Wallingford is a unique historic town whose shops and markets have served the surrounding villages for centuries. Happily it still retains a good range of small independent shops that add to the town’s character.
Local producers now have a regular market in the St Mary’s Church every Saturday morning with organic vegetables grown within a few miles of the town, locally-reared meat, other local produce and crafts. Each Friday there is the indoor Country Market, usually held in St Mary’s, as well as the charter market in the Market Place, and on the third Tuesday of each month (and 5th Saturday) there is the local Farmers’ Market with producers from a 50 mile radius of the town.
Here are some good reasons to buy local and help Wallingford thrive:
1. Your spending will boost the local economy
Research on spending by local authorities shows that for every £1 spent with a small or medium-sized business 63p stayed in the local economy, compared to 40p with a larger business.
2. It is the ethical choice
Buying out-of-season produce, like strawberries in December, lowers your eco-credentials. As does eating turkey and carrots that have been flown halfway round the world or wrapped in layers of plastic. When you shop at our local butchers, bakers, farm shops and greengrocers, it is likely that a decent percentage of the produce has had a short field-to-fork journey. Along with supporting local farmers, it means the food is likely to be fresher, contain more nutrients and have less packaging.
3. They sell quirky, one-off gifts
Independent shops often stock items which are made locally and aren’t available elsewhere: buy a dress by a fledgling designer and there is little chance of turning up to the office Christmas party wearing the same as someone else.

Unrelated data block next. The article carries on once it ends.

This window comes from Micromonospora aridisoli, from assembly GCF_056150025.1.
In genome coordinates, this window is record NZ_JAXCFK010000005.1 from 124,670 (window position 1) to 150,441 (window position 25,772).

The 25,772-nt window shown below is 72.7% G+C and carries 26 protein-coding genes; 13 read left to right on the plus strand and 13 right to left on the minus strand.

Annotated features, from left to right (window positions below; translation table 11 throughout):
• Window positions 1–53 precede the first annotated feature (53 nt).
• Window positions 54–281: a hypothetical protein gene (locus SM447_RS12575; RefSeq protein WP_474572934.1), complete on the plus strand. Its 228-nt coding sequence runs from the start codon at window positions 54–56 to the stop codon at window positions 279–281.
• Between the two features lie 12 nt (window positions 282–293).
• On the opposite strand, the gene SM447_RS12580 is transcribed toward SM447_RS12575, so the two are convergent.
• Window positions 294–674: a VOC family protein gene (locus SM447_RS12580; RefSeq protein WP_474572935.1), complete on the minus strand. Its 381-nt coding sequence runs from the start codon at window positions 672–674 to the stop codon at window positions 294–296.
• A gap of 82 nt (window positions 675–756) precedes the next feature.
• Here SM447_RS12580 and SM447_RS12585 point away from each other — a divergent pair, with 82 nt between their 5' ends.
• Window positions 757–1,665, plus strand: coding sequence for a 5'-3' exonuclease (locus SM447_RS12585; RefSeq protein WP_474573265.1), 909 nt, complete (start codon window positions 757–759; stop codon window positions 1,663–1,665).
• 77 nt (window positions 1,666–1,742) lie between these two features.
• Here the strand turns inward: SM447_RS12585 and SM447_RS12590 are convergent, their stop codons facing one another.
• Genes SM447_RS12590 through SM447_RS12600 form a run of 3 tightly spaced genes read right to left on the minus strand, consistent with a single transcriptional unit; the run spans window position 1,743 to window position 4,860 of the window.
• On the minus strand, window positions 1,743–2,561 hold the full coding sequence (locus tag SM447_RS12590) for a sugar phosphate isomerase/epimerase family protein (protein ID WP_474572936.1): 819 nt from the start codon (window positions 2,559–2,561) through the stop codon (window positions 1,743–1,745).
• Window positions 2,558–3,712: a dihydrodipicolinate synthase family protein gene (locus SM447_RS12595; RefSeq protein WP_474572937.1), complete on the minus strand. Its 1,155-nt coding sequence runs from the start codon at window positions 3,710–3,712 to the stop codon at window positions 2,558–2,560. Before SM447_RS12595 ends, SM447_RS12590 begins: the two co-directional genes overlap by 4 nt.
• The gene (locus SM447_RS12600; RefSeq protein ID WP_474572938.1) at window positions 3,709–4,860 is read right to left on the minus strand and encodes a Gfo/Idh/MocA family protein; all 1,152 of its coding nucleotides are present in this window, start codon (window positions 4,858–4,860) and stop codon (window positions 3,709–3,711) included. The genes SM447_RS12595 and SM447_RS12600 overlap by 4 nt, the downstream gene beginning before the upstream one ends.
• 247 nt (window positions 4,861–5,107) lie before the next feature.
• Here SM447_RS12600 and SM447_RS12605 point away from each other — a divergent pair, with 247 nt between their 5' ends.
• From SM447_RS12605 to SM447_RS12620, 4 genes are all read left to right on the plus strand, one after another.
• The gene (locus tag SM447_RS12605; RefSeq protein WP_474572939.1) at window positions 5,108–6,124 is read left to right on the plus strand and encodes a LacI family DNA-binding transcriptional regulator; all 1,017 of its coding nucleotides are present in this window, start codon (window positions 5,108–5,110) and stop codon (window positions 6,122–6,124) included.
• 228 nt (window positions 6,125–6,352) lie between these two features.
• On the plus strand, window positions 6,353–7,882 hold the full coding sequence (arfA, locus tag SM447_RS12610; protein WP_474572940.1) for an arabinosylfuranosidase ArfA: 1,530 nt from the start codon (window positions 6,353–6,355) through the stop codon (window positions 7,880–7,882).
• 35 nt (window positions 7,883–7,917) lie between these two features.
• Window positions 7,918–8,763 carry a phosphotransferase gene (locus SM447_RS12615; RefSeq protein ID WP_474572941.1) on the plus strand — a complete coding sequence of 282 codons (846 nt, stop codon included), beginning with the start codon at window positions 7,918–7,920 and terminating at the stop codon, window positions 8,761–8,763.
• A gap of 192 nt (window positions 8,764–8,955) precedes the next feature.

When it comes to gifts, quirky one-off items are a major plus of independent shops. Give your niece or nephew a handmade toy and at least it won’t be identical to everything they already have.
There’s also the hyper-local gift choice: independent bookshops often stock titles by local authors that aren’t yet on the shelves of the major chains, says Carol Thompson, co-founder of Chorlton Traders, a group of independent businesses based in south Manchester. “Local shops also support local artists and designers, food producers and growers, so you’re buying products absolutely unique to your area.”
4. You can help build communities
Bookshops, cafes and craft shops often drum up custom by hosting events, from book groups to knitting clubs and children’s events. If the businesses are not supported, the local groups tend to disappear too.
Markets also often give space to community groups and social enterprises, says Ellie Gill, campaign manager at Love Your Local Market. “Markets can have a community value, as there is often a social purpose to stalls – they can be public spaces as well as retail outlets.”
6. You might get a better deal or some good advice
Local bakers may throw in extra buns for regulars; grocers give informal 10% discounts; and market stall holders are prepared to negotiate on prices. Independent retailers can use their discretion to reward regular custom, and it can mean you get discounts on the items you actually want to buy, rather than being tempted by multi-buy offers in the big chains.
If you get to know your independent trader they should be able to recommend products to you, says Michelle Ovens, national campaign manager for Small Business Saturday. “For example, if you have a particular dietary requirement they can be great at telling you all about products you may wish to buy.”
7. You can sometimes try before you buy
Major retailers have the advantage of economies of scale and can afford to slash prices and offer reduced costs. However, it’s easy to waste money on products you end up not actually liking. You can hardly crack open a bottle of fizz in a supermarket aisle and do a quick taste test, or check if an apple is crunchy by taking a big bite. Neither can you do this online. At independent retailers, however, it’s easier to ask to sample a product. Many independent off-licences throw regular wine tasting events, while farm shops, bakeries and delis hand out tasters as a matter of course.